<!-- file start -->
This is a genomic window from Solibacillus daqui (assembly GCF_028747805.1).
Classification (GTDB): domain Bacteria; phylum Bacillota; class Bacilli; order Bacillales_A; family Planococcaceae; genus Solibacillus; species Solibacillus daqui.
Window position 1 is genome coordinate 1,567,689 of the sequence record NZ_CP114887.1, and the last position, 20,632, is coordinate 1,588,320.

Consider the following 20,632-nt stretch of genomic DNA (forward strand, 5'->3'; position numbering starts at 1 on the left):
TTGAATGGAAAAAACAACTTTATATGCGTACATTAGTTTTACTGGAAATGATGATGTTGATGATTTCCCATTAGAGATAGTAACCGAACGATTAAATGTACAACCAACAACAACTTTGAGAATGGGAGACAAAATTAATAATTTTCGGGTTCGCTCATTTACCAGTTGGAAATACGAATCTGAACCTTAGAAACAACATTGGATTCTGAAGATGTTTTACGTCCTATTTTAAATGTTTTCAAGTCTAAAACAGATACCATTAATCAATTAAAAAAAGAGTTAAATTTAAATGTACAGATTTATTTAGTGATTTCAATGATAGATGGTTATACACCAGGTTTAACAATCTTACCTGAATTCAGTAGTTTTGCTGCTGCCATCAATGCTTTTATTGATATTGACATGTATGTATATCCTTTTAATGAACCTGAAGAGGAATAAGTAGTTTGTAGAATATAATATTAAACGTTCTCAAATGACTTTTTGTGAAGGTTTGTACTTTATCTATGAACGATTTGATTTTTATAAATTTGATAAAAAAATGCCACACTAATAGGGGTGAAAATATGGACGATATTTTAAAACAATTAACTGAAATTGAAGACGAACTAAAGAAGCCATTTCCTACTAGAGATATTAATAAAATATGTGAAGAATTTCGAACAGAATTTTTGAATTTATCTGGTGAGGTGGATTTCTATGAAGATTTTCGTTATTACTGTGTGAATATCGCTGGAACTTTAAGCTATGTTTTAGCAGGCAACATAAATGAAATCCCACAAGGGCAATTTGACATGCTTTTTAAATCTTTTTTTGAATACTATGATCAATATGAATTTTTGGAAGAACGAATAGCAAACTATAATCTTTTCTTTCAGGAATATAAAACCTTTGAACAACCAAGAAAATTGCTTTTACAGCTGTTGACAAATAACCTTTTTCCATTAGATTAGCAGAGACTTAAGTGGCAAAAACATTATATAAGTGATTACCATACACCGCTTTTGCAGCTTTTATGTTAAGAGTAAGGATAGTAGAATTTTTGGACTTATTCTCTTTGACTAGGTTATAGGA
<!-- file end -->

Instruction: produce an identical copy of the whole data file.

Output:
This is a genomic window from Solibacillus daqui (assembly GCF_028747805.1).
Classification (GTDB): domain Bacteria; phylum Bacillota; class Bacilli; order Bacillales_A; family Planococcaceae; genus Solibacillus; species Solibacillus daqui.
Window position 1 is genome coordinate 1,567,689 of the sequence record NZ_CP114887.1, and the last position, 20,632, is coordinate 1,588,320.

Consider the following 20,632-nt stretch of genomic DNA (forward strand, 5'->3'; position numbering starts at 1 on the left):
TTGAATGGAAAAAACAACTTTATATGCGTACATTAGTTTTACTGGAAATGATGATGTTGATGATTTCCCATTAGAGATAGTAACCGAACGATTAAATGTACAACCAACAACAACTTTGAGAATGGGAGACAAAATTAATAATTTTCGGGTTCGCTCATTTACCAGTTGGAAATACGAATCTGAACCTTAGAAACAACATTGGATTCTGAAGATGTTTTACGTCCTATTTTAAATGTTTTCAAGTCTAAAACAGATACCATTAATCAATTAAAAAAAGAGTTAAATTTAAATGTACAGATTTATTTAGTGATTTCAATGATAGATGGTTATACACCAGGTTTAACAATCTTACCTGAATTCAGTAGTTTTGCTGCTGCCATCAATGCTTTTATTGATATTGACATGTATGTATATCCTTTTAATGAACCTGAAGAGGAATAAGTAGTTTGTAGAATATAATATTAAACGTTCTCAAATGACTTTTTGTGAAGGTTTGTACTTTATCTATGAACGATTTGATTTTTATAAATTTGATAAAAAAATGCCACACTAATAGGGGTGAAAATATGGACGATATTTTAAAACAATTAACTGAAATTGAAGACGAACTAAAGAAGCCATTTCCTACTAGAGATATTAATAAAATATGTGAAGAATTTCGAACAGAATTTTTGAATTTATCTGGTGAGGTGGATTTCTATGAAGATTTTCGTTATTACTGTGTGAATATCGCTGGAACTTTAAGCTATGTTTTAGCAGGCAACATAAATGAAATCCCACAAGGGCAATTTGACATGCTTTTTAAATCTTTTTTTGAATACTATGATCAATATGAATTTTTGGAAGAACGAATAGCAAACTATAATCTTTTCTTTCAGGAATATAAAACCTTTGAACAACCAAGAAAATTGCTTTTACAGCTGTTGACAAATAACCTTTTTCCATTAGATTAGCAGAGACTTAAGTGGCAAAAACATTATATAAGTGATTACCATACACCGCTTTTGCAGCTTTTATGTTAAGAGTAAGGATAGTAGAATTTTTGGACTTATTCTCTTTGACTAGGTTATAGGA